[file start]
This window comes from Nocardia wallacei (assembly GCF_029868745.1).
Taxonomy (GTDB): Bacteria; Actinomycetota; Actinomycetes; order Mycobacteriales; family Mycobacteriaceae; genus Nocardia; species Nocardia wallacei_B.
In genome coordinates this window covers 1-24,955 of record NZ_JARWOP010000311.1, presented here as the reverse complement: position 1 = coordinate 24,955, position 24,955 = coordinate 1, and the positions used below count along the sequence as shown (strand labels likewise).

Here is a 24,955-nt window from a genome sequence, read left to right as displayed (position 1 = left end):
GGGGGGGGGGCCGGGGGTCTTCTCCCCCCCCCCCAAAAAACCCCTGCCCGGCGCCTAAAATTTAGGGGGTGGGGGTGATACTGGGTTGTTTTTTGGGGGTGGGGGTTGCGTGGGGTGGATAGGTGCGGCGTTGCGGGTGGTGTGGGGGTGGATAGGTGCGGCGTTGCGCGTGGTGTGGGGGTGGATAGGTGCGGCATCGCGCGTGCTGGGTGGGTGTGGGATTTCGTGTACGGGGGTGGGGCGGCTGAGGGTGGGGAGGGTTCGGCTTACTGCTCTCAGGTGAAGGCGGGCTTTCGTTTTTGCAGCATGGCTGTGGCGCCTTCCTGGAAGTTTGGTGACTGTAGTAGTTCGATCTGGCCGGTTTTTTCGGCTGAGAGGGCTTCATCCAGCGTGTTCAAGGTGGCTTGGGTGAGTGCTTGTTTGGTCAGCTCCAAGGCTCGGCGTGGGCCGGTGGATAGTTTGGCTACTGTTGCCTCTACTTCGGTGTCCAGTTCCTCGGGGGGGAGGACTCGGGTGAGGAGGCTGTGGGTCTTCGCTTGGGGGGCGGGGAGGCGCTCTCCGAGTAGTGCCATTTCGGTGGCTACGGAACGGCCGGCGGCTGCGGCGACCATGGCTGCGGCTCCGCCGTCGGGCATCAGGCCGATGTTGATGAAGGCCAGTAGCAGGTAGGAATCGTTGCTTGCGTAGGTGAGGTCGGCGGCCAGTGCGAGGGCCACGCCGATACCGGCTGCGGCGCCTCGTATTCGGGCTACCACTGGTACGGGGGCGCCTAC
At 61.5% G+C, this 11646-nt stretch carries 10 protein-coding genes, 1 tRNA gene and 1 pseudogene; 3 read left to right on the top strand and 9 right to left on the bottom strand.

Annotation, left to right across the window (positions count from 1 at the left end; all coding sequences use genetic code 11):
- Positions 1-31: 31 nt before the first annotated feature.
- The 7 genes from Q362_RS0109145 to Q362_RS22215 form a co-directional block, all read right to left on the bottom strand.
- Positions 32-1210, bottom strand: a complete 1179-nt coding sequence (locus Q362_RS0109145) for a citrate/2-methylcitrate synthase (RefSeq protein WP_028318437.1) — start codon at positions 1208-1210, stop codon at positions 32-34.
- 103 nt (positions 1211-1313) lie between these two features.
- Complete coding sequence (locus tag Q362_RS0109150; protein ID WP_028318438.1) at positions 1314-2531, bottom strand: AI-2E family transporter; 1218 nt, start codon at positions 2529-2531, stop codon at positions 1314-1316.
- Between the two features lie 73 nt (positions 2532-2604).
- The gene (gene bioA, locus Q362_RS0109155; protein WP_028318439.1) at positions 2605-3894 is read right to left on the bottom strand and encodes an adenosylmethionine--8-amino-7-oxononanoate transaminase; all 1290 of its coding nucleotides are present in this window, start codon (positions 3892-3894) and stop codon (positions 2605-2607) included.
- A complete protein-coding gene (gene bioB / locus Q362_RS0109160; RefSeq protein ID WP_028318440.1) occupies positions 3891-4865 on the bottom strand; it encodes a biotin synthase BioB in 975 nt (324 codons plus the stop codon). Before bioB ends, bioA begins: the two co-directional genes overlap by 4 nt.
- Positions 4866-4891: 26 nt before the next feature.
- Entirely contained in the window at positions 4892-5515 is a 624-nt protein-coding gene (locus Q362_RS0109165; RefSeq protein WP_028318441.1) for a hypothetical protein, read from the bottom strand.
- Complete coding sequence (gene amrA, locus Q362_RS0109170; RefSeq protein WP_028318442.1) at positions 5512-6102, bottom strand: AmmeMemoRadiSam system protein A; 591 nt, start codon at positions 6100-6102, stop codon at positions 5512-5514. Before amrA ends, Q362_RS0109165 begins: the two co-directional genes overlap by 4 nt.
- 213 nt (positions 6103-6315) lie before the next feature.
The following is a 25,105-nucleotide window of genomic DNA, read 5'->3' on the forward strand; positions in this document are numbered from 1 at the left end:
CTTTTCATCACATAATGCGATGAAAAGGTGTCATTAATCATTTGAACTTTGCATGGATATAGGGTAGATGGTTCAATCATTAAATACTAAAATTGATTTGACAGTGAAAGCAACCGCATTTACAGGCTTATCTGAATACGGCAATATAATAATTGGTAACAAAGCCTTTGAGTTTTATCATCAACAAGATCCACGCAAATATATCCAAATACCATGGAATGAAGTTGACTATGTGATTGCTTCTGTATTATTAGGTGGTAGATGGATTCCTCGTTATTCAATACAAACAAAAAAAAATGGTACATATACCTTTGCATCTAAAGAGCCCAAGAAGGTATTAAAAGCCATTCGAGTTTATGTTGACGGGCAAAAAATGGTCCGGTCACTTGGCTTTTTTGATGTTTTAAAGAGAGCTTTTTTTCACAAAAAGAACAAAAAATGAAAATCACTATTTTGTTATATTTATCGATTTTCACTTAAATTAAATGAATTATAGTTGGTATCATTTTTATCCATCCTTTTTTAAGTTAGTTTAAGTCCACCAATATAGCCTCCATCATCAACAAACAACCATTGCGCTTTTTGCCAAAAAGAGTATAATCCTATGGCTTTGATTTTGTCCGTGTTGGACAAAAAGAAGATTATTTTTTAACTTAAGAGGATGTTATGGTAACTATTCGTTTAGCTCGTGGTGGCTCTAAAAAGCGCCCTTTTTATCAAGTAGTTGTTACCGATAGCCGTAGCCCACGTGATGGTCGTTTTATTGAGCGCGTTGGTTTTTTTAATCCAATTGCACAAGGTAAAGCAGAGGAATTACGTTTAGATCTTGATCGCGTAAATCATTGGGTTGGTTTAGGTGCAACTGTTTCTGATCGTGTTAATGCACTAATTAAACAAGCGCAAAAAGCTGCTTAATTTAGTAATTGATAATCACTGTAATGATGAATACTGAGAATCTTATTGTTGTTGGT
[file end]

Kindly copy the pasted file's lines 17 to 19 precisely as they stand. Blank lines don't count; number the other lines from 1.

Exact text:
- Entirely contained in the window at positions 4892-5515 is a 624-nt protein-coding gene (locus Q362_RS0109165; RefSeq protein WP_028318441.1) for a hypothetical protein, read from the bottom strand.
- Complete coding sequence (gene amrA, locus Q362_RS0109170; RefSeq protein WP_028318442.1) at positions 5512-6102, bottom strand: AmmeMemoRadiSam system protein A; 591 nt, start codon at positions 6100-6102, stop codon at positions 5512-5514. Before amrA ends, Q362_RS0109165 begins: the two co-directional genes overlap by 4 nt.
- 213 nt (positions 6103-6315) lie before the next feature.